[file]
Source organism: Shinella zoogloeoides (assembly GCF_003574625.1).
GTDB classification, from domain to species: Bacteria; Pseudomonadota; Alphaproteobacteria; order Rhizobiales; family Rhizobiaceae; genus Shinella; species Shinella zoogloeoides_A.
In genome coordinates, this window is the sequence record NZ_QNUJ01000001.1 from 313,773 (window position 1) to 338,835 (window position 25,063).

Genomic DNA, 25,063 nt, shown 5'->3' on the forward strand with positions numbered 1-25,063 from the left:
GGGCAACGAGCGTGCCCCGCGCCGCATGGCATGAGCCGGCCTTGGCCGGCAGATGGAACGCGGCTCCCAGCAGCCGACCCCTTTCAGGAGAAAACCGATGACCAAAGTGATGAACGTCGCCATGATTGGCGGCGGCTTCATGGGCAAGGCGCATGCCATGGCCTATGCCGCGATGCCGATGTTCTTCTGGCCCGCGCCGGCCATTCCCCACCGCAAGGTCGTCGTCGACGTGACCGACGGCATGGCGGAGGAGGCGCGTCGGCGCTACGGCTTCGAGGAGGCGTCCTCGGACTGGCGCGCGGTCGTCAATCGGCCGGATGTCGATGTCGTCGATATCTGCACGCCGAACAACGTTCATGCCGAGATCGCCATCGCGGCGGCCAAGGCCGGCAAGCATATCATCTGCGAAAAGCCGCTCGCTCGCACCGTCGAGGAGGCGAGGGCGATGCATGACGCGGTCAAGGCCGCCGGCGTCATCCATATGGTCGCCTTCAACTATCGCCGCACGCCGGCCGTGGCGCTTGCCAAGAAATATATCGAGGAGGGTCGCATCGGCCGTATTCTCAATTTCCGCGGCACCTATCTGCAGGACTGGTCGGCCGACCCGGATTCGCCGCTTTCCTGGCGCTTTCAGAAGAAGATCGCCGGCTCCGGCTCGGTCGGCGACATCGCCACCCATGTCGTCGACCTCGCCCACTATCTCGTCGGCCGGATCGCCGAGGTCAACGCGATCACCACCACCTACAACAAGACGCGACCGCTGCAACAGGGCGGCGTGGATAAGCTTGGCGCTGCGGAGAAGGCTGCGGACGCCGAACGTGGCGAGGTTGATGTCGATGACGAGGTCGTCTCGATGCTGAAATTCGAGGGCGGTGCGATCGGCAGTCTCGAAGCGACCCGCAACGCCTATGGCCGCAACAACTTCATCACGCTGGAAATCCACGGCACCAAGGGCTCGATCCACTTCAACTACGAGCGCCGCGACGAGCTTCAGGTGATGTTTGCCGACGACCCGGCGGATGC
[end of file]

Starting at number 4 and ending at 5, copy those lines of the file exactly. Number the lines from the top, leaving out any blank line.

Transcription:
Genomic DNA, 25,063 nt, shown 5'->3' on the forward strand with positions numbered 1-25,063 from the left:
GGGCAACGAGCGTGCCCCGCGCCGCATGGCATGAGCCGGCCTTGGCCGGCAGATGGAACGCGGCTCCCAGCAGCCGACCCCTTTCAGGAGAAAACCGATGACCAAAGTGATGAACGTCGCCATGATTGGCGGCGGCTTCATGGGCAAGGCGCATGCCATGGCCTATGCCGCGATGCCGATGTTCTTCTGGCCCGCGCCGGCCATTCCCCACCGCAAGGTCGTCGTCGACGTGACCGACGGCATGGCGGAGGAGGCGCGTCGGCGCTACGGCTTCGAGGAGGCGTCCTCGGACTGGCGCGCGGTCGTCAATCGGCCGGATGTCGATGTCGTCGATATCTGCACGCCGAACAACGTTCATGCCGAGATCGCCATCGCGGCGGCCAAGGCCGGCAAGCATATCATCTGCGAAAAGCCGCTCGCTCGCACCGTCGAGGAGGCGAGGGCGATGCATGACGCGGTCAAGGCCGCCGGCGTCATCCATATGGTCGCCTTCAACTATCGCCGCACGCCGGCCGTGGCGCTTGCCAAGAAATATATCGAGGAGGGTCGCATCGGCCGTATTCTCAATTTCCGCGGCACCTATCTGCAGGACTGGTCGGCCGACCCGGATTCGCCGCTTTCCTGGCGCTTTCAGAAGAAGATCGCCGGCTCCGGCTCGGTCGGCGACATCGCCACCCATGTCGTCGACCTCGCCCACTATCTCGTCGGCCGGATCGCCGAGGTCAACGCGATCACCACCACCTACAACAAGACGCGACCGCTGCAACAGGGCGGCGTGGATAAGCTTGGCGCTGCGGAGAAGGCTGCGGACGCCGAACGTGGCGAGGTTGATGTCGATGACGAGGTCGTCTCGATGCTGAAATTCGAGGGCGGTGCGATCGGCAGTCTCGAAGCGACCCGCAACGCCTATGGCCGCAACAACTTCATCACGCTGGAAATCCACGGCACCAAGGGCTCGATCCACTTCAACTACGAGCGCCGCGACGAGCTTCAGGTGATGTTTGCCGACGACCCGGCGGATGC